Sarah Fruendt works at Levine Cancer Institute 10 years after being treated for acute lymphocytic leukemia at Levine Children's Hospital. Sarah was diagnosed and treated at about 2 years old. She was in remission until the age of 8. After additional treatment, she has been in remission for over 12 years.

Congratulations and best wishes to all of you!

With thanks for all you do,


Read more about these remarkable nurses:

Saturday, September 10, 2016

Deaf Nurse helping to break the sound barrier

Lucy Eels, RN 

Lucy Eels shared her story in a blog post for "Break the Sound Barrier" the Australian national campaign to make hearing health and well-being a national health priority. 

 "During my three years course I have faced many challenges as a deaf student. For example, the loop system was never turned on and despite my effort communicating with the disability officer nothing was done about it which meant I missed out on a lot of information in classes. There was lack of support for a deaf person in place, I was informed that I was the first person to be deaf and to attended that particular university which resulted in many issues due to lack of deaf awareness."

"During my 2nd year placement I was asked to wear a badge saying ‘I am deaf,’ what gives my mentor the right to request this? You wouldn’t ask a person of different race to wear a badge saying, for example, ‘I am black.’ It is wrong. I obviously declined her request to wear the badge. She went on to explain that it would be very unsafe for me to practice without a badge, just because I was deaf. I had many health assessments completed prior to starting my course and passed these requirements."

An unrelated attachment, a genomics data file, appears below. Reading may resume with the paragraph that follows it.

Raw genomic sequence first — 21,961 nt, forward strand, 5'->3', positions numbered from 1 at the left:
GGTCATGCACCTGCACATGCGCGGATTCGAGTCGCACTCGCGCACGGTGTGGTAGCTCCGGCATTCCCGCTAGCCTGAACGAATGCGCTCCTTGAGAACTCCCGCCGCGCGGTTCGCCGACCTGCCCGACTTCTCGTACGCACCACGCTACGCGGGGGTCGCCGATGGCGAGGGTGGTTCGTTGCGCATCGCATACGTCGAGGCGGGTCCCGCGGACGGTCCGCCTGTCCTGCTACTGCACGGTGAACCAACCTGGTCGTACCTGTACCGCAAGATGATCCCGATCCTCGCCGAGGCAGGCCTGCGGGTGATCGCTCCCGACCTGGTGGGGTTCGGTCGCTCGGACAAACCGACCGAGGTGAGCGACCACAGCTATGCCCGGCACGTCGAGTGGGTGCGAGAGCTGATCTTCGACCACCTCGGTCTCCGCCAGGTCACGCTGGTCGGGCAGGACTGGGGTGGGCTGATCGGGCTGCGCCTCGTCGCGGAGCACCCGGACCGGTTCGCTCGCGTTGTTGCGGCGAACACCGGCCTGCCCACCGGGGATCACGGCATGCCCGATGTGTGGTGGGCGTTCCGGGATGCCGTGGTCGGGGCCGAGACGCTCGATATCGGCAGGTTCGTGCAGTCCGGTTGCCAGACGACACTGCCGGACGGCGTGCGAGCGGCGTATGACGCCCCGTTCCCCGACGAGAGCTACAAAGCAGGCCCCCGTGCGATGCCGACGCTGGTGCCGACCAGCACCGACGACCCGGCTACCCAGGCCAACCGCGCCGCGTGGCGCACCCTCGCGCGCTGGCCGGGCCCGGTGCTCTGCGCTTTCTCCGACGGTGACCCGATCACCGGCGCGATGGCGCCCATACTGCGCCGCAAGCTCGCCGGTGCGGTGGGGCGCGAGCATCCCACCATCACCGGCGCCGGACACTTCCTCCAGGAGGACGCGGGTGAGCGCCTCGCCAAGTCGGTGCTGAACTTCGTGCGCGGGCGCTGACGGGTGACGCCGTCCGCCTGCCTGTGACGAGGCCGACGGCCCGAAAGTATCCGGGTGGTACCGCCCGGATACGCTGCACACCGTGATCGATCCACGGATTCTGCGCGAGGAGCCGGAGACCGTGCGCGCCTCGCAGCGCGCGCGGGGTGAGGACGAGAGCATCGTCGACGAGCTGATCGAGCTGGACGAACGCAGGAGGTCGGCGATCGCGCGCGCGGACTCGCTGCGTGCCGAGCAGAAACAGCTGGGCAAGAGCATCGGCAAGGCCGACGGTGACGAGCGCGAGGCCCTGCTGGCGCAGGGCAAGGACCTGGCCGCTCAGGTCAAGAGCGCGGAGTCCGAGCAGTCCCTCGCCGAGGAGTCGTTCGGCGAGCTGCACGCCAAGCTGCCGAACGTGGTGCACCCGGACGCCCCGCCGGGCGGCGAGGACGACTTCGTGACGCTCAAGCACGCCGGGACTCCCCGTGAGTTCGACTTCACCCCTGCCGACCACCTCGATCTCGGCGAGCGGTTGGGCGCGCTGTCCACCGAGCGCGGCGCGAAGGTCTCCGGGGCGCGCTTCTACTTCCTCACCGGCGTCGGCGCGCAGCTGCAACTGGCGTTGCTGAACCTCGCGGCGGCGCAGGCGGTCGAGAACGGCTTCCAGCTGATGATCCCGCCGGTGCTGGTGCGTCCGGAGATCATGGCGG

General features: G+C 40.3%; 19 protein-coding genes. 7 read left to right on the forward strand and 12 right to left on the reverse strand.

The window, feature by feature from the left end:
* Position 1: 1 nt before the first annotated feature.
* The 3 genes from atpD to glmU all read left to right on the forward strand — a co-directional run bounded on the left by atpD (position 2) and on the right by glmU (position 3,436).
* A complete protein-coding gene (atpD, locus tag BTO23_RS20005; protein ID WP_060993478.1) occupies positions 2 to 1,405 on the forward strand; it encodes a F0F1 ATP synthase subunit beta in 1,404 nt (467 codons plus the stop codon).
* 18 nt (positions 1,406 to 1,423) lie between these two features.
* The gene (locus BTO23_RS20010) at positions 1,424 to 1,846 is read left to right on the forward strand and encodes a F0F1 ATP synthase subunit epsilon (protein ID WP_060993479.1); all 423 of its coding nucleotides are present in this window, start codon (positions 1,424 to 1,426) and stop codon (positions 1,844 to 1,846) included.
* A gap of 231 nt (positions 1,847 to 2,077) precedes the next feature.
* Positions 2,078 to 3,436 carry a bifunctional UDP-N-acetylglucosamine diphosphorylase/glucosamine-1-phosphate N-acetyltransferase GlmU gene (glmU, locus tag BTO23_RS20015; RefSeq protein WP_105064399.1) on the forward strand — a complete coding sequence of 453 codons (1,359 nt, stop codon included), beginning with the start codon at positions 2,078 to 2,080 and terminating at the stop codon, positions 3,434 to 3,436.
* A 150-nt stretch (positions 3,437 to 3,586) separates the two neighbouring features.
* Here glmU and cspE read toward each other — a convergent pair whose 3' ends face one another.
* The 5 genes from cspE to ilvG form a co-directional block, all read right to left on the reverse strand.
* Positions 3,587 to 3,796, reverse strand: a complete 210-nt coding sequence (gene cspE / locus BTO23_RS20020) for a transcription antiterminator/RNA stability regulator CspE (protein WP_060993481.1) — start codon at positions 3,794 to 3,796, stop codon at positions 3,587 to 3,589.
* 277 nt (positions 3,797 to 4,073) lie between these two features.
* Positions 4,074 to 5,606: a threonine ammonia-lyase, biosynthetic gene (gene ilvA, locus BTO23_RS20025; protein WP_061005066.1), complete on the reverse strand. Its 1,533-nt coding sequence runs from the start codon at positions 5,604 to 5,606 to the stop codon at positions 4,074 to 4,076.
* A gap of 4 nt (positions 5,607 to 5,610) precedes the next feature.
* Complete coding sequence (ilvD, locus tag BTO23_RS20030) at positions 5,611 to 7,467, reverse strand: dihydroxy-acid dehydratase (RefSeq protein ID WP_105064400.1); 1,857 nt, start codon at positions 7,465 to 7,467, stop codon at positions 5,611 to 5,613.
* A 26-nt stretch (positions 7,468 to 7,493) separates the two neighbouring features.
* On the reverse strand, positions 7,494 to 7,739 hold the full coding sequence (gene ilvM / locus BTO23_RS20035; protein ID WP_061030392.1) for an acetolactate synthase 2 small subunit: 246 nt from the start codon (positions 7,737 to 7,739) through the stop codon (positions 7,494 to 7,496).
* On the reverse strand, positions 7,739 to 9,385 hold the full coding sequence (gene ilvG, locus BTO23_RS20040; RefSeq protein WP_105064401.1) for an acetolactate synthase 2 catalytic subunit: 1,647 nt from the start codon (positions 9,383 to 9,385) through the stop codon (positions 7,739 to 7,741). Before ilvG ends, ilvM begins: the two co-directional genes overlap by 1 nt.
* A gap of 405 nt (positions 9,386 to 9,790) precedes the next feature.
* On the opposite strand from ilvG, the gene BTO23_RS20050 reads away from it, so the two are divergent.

"I managed to complete my course and landed my first job as a nurse on a general mixed surgical and medical ward, everything went well."

"It is highly likely that I will face further challenges if we don’t act now. We must raise awareness and break the sound barrier together as a team. I would like to see people with hearing loss having the same equal rights as hearing people. My message to the public is that people with hearing loss are more than capable of working in a health setting whether you’re considering to become a nurse, doctor, occupational therapy and etc."

"Fight for your right and show what you can do!"

Read more of Lucy's story at:

Please share your thoughts below.

With thanks,


Saturday, August 20, 2016

A message for nurses with disabilities from Neil deGrasse Tyson, the astrophysicist

What could an astrophysicist have to say that could help or inspire nurses or nursing students with disabilities? 
A brief glimpse into a fun, uplifting dialog with an 8 year old will shed light.

                       Neil deGrasse Tyson

During a question and answer session, a young girl asked Neil deGrasse Tyson: 

 "In your field do you have someone that is dyslexic?